Unkindly grandfathering

March 09, 1994

The planned residential development of Park Ridge Estates was approved by the Manchester town zoning commission more than a decade ago. The 21 lots on the second section of that subdivision have yet to be built.

Over the years, new requirements have been imposed on residential developments in the town. But Park Ridge Estates has been quietly exempted from those mandates, grandfathered into these ordinances because it already had development approval.

Thus, the unfinished subdivision does not have to comply with the town landscaping law, Carroll County's forestry preservation law, or the town requirement that any new development supply its own drinking water.

Manchester knows it must provide water to homes built there. But it does not know when those homes will be built, when they will need basic public services and when they will start providing tax revenues for the community.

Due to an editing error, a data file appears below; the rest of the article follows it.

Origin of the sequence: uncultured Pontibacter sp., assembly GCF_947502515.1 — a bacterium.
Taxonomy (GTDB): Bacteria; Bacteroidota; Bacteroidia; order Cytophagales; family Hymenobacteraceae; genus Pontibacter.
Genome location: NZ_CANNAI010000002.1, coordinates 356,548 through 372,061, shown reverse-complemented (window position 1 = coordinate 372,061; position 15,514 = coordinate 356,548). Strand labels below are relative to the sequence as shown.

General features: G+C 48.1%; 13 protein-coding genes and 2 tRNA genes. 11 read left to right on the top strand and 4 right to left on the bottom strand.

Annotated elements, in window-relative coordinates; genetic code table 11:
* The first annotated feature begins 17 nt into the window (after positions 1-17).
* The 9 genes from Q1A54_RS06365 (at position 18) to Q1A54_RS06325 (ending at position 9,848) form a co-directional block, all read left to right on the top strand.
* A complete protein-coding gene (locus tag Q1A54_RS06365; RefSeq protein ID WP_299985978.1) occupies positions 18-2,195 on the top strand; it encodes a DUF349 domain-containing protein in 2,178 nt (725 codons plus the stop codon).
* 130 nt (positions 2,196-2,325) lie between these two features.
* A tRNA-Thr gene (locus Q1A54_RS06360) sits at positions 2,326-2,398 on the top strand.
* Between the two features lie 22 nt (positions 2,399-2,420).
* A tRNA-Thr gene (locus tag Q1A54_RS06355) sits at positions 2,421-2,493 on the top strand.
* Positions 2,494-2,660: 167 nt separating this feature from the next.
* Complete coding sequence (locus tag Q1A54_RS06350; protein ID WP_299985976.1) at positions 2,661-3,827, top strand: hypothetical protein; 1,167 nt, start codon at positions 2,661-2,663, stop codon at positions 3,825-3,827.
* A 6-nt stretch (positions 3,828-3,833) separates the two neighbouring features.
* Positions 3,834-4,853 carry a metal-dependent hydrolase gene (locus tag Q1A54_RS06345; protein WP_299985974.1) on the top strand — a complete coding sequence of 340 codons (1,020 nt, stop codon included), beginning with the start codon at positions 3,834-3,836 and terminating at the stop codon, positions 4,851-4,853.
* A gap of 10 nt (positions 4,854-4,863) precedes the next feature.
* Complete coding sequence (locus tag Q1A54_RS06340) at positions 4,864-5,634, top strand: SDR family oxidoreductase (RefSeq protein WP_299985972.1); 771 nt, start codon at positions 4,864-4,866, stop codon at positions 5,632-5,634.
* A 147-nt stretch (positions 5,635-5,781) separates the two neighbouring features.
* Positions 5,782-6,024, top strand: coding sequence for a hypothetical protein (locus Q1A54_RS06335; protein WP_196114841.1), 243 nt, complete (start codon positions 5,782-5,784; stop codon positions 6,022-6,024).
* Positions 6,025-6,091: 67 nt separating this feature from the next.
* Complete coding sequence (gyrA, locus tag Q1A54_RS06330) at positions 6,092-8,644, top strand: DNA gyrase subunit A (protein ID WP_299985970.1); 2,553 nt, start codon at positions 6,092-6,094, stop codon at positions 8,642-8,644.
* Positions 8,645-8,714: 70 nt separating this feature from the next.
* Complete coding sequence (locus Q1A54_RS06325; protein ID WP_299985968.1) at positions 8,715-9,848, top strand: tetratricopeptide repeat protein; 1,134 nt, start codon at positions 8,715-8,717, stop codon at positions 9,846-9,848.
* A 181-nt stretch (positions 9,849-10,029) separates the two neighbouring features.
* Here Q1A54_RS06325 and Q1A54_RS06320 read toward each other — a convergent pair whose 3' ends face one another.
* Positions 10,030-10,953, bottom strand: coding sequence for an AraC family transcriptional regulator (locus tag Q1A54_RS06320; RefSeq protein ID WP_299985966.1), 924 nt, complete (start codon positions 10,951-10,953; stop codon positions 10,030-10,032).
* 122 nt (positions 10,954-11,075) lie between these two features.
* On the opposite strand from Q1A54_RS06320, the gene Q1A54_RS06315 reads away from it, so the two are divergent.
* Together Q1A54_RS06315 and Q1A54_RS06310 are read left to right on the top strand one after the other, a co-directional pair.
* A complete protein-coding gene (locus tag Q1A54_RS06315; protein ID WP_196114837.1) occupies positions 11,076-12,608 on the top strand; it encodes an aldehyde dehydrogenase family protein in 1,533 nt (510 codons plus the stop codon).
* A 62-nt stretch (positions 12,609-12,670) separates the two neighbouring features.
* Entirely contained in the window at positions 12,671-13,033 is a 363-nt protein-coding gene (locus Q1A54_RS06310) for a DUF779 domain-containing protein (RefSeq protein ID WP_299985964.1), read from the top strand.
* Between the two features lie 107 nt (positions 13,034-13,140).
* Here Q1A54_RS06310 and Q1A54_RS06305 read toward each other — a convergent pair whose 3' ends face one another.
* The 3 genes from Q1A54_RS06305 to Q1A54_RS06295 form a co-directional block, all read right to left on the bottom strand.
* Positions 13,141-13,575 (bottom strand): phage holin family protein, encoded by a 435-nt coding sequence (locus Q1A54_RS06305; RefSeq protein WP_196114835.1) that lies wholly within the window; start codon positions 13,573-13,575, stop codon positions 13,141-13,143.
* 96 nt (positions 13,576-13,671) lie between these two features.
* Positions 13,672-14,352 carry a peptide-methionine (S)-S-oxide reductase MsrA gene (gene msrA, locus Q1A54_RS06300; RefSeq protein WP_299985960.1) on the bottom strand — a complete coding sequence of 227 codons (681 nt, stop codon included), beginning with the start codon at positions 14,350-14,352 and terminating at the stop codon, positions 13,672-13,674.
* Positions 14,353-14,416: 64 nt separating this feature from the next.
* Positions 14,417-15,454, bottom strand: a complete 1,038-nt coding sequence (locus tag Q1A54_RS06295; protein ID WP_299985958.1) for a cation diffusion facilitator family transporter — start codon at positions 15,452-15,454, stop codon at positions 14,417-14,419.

Park Ridge Estates is not unique, nor is Manchester's predicament. Other residential developments have languished unbuilt, after receiving government approval, and manage to escape the restrictions and demands placed on other subdivisions that are already built.

That would change, at least in Manchester, under a recent proposal to limit development approvals by the town planning and zoning commission to a year or 18 months. After that, the developer would have to reapply and meet current standards. Manchester now limits site approvals for commercial HTC developments to 12 months, to avoid these kinds of problems.

Developers certainly need flexibility in deciding when to proceed, when to commit their money to the next stage of a subdivision. A provision to extend approvals for good reason, rather than requiring entirely new applications, should be incorporated in the commission's new rule.

But the community needs firm decisions on development for its facilities and tax revenue planning, and to make future zoning decisions more equitable. Town officials and the planning commission members appear to favor the change. They should act expeditiously to adopt a time limit, and to carefully restrict the privilege of grandfathered approvals.

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